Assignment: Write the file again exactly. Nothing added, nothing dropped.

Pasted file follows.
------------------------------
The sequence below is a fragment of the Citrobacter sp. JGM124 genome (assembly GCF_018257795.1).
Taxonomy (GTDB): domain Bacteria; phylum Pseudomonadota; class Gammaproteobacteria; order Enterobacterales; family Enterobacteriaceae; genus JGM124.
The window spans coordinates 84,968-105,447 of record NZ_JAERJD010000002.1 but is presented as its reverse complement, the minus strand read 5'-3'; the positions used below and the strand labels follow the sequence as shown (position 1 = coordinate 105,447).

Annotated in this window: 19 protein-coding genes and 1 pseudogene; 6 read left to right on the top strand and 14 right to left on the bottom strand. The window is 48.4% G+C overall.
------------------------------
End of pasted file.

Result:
The sequence below is a fragment of the Citrobacter sp. JGM124 genome (assembly GCF_018257795.1).
Taxonomy (GTDB): domain Bacteria; phylum Pseudomonadota; class Gammaproteobacteria; order Enterobacterales; family Enterobacteriaceae; genus JGM124.
The window spans coordinates 84,968-105,447 of record NZ_JAERJD010000002.1 but is presented as its reverse complement, the minus strand read 5'-3'; the positions used below and the strand labels follow the sequence as shown (position 1 = coordinate 105,447).

Annotated in this window: 19 protein-coding genes and 1 pseudogene; 6 read left to right on the top strand and 14 right to left on the bottom strand. The window is 48.4% G+C overall.